Hours after the Iowa caucus sites had closed, the Democrats finally have a winner.
Hillary Clinton, the embattled party frontrunner who has struggled to resonate with young voters and first-time voters, was able to eek out a victory on Monday night. With 100 percent of the precincts reporting, Clinton finished with 49.9 percent of the delegate count versus Vermont Sen. Bernie Sanders 49.6 percent. Martin O’Malley, who suspended his campaign Monday evening, finished with 0.6 percent.
Despite the close result — Sanders kept calling it a tie Monday night — Clinton’s win means she will take 28 delegates in Iowa while Sanders gets just 21. This is because of the quirky nature of how Democrats allocate delegates during the primaries, preventing winner-take-all votes in early states. The complicated mathematics, and the stellar team tasked to figure it out, is what enabled then-Sen. Barack Obama beat Clinton in 2008 despite not winning many of the early states.
Despite the certainty of Clinton’s win in Iowa, Sanders has refused to concede. This didn’t stop the former Secretary of State from giving her victory speech late Monday night.
“It is rare, it is rare that we have the opportunity we do now. To have a real contest of ideas, to really think hard about what the Democratic Party stands for and what we want the future of our country to look like if we do our part to build it,” she said. “I am a progressive who gets things done for people. I am honored to stand in the long line of American reformers who make up our minds that the status quo is not good enough, that standing still is not an option and that brings people together to find ways to improve the lives of Americans.”
On the Republican side, Texas Sen. Ted Cruz’ victory was the big talk on Tuesday. Despite polling showing a lead as high as 11 points for Donald Trump, Cruz managed a strong ground game to come out on top 27.6 percent to 24.3 percent.
“To God be the glory,” Cruz opened Monday night after news organizations declared him the victor. “Tonight is a victory for the grass roots. Tonight is a victory for courageous conservatives all across Iowa and our great nation.”
Florida Sen. Marco Rubio did not let time slip before he took the primetime stage to give what amounted to a victory speech despite finishing third. Rubio’s campaign had been trending strongly upward in the past couple of weeks and finished with 23.1 percent of the vote, just under Trump.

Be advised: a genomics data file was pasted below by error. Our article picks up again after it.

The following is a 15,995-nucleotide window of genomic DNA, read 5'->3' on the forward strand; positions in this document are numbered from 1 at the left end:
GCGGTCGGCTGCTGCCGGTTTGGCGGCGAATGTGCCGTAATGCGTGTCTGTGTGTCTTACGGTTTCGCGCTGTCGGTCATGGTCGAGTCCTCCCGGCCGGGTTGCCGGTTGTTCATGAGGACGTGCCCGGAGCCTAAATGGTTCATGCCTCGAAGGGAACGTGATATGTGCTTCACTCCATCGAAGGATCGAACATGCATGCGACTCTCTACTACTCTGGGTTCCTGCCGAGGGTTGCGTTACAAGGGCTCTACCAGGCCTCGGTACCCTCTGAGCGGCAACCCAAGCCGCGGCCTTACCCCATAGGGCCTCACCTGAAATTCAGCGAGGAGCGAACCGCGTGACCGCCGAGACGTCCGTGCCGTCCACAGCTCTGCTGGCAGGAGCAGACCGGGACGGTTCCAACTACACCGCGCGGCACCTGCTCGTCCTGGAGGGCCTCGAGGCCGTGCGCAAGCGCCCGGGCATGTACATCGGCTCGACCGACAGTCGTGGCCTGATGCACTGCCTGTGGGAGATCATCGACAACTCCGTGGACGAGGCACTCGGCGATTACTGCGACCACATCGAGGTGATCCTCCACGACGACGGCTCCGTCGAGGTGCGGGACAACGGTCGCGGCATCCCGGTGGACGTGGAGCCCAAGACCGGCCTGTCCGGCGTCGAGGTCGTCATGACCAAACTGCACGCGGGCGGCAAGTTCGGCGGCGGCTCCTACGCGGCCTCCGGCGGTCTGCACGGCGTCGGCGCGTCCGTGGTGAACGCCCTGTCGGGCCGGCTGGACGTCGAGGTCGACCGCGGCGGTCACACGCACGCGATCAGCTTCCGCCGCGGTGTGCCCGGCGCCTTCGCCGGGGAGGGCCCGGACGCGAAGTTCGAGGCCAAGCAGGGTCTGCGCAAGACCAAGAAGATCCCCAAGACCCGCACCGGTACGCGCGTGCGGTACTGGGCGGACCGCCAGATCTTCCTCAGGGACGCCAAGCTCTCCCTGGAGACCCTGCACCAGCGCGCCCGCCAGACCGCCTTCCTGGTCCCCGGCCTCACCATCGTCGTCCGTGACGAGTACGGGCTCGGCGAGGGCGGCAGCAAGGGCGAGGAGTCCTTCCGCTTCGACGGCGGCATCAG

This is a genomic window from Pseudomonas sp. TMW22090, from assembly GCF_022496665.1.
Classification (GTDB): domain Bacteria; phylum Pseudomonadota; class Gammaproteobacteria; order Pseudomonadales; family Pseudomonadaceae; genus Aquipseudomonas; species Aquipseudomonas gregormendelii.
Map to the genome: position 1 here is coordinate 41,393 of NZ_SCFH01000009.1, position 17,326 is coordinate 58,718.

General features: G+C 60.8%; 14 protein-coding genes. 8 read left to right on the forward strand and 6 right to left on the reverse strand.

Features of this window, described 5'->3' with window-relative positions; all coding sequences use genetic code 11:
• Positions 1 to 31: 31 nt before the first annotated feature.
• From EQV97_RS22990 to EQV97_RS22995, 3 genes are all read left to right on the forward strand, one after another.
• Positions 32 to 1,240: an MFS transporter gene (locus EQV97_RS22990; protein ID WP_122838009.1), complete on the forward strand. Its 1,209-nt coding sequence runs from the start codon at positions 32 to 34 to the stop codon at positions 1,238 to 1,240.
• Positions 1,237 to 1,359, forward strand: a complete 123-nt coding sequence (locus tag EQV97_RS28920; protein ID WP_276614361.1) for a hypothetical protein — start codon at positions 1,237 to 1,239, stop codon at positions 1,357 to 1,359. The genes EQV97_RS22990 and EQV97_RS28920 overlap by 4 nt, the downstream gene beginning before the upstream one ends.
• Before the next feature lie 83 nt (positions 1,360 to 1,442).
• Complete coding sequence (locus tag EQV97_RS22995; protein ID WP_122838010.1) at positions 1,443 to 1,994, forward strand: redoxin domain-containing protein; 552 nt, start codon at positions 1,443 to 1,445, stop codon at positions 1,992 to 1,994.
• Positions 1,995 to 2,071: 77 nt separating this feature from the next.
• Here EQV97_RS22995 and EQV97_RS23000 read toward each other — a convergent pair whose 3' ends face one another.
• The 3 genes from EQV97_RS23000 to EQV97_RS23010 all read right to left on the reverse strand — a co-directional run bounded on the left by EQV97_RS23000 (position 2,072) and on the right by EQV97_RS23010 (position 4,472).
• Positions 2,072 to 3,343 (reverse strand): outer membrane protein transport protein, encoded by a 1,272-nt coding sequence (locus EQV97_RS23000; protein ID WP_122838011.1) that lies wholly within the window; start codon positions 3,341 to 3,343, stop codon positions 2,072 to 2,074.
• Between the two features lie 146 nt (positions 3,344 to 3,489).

“I give the party the best chance not just to unify the conservative movement but to grow it,” Rubio said Monday night.
With the proportional breakdown in the Republican primaries, Cruz secured eight delegates, Trump and Rubio seven, Ben Carson three and one each for Rand Paul, Jeb Bush, Carly Fiorina and John Kasich.
The race now turns to New Hampshire, where Trump had been enjoying massive leads in the polls. But, with polling showing a possible flaw in Trump support, plus the potential momentum for Rubio and Cruz, many political pundits are not hedging any bets right now.
“New Hampshire has gone differently than Iowa in six of the last nine elections on the Republican side, so the idea that one follows the other’s lead just doesn’t bear out,” Wayne Lesperance, a professor of political science at New England College, said.
Indeed, only once in recent history when a sitting president is not on the ballot has the winner of the Iowa caucus gone on to win the nomination. That was in 1996 when then-Sen. Bob Dole of Kansas edged Pat Buchanan.
The race includes fewer candidates on the Republican side than just 48 hours ago as former Arkansas Gov. Mike Huckabee tweeted he was suspending his campaign and former Pennsylvania Sen. Rick Santorum said he would reexamine his campaign in the coming days after a dismal showing in Iowa. Carson, meanwhile, has announced he was going home to get “fresh clothes” before heading to Washington for the National Prayer Breakfast and New Hampshire for this weekend’s debate. While he did not officially suspend his campaign, his actions have prompted some to question if his departure is inevitable.
That leaves 11 candidates officially still in the race with another potentially dropping out before New Hampshire (Santorum).